MHSA 8863 Health Care Strategic Management and Marketing
Dr. Alice Adams MHSA 8863
Health Care Strategic Management and Marketing
Please note that this syllabus is intended as a generic, representative syllabus for the MHSA 8863 course.
Specific requirements, textbooks, and schedules are subject to change each semester based on semester
length, number of students in the course, scheduling requirements, relevant research or service
opportunities that arise for student involvement, and other factors, including the instructor’s efforts to
update and improve the educational experience of students.
Prereq(s): Permission of Instructor – If you do not have permission to register for this
course from Dr. Adams or Dr. Crosby, you will be administratively dropped.
This is the capston course of the MHSA program and must be taken in your
final semester (unless you plan to graduate after the Summer term, in which
case you should take it in the Spring semester).
Instructor: Alice M. Adams, Ph.D.
Office: 201M Solms
Phone: (912) 921-7346 (Office)
Office Hours: vary semester
As the capstone course for the MHSA program, this course investigates the strategic management
function within contemporary health services organizations. It focuses on the organizational strategic
planning processes, including principles and methods of strategic assessment, strategy formulation,
evaluation, implementation, and control, as well as the role and function of marketing strategy as part of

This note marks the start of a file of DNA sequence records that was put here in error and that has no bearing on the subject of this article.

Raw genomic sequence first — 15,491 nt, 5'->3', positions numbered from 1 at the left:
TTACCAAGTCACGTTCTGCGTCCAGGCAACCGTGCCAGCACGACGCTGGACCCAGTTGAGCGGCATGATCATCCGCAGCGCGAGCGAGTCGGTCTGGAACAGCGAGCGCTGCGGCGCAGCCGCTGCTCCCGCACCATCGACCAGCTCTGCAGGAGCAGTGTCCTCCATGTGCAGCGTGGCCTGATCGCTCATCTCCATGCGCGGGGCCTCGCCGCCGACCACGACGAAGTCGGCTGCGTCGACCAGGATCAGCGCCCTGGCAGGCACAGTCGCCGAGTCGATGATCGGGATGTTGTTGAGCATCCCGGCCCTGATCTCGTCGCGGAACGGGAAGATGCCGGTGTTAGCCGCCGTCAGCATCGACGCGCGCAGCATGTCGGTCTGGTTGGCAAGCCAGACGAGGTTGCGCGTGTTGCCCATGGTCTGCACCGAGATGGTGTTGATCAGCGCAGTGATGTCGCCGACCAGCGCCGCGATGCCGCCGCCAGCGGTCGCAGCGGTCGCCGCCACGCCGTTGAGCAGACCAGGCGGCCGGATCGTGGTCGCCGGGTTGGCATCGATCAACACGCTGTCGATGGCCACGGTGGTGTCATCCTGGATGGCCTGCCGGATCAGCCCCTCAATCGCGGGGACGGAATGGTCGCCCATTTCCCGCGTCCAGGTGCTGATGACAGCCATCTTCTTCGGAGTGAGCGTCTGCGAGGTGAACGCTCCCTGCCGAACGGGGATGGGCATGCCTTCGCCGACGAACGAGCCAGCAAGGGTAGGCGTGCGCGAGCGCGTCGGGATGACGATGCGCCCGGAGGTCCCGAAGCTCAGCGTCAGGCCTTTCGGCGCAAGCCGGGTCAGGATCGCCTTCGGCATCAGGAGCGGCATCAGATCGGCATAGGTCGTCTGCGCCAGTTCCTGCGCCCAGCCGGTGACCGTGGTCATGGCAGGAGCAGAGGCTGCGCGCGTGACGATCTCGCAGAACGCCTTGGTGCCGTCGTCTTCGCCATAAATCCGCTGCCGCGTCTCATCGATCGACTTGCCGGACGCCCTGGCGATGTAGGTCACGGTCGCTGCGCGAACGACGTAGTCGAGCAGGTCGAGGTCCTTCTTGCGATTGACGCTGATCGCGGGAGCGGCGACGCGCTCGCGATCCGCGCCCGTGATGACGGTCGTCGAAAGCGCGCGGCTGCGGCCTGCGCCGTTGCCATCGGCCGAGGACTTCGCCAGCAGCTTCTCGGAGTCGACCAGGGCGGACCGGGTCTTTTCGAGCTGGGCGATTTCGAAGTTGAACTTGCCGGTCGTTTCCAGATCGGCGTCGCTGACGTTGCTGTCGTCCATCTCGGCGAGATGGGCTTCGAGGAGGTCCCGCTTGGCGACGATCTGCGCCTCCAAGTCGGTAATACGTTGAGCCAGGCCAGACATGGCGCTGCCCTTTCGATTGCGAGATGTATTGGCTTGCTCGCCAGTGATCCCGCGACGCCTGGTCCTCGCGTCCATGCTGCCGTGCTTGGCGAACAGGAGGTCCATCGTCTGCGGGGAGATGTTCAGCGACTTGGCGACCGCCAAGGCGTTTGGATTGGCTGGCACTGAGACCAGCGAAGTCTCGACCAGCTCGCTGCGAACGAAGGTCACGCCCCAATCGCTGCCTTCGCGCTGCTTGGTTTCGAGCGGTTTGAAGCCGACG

the strategic implementation process. Because it serves as the capstone course, it is based on the
foundation of knowledge and skills obtained throughout the MHSA curriculum and focuses on integrating
all of those elements within a comprehensive, coherent strategic management approach. The course will
be taught using a variety of methods, including readings (textbook and supplemental articles), class
discussions, development of a business/marketing plan by each student, and case analyses.
Upon completion of this course, it is anticipated that the student will be able to:
(1) Understand and explain the philosophical, functional, and historical basis for the existence of
strategic planning activities within health services organizations.
(2) Know and implement the fundamental tasks involved in the development and/or revision of an
organizational strategic plan including the environmental/situational analysis, determination of
organizational strategic direction, formulation of specific organizational strategies, development of
action/tactical plans necessary for strategy implementation, and periodic evaluation of
organizational performance vis-à-vis the strategic plan.
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(3) Understand the role of various marketing research methodologies vis-à-vis the organization’s
analysis of its current/projected competitive environment.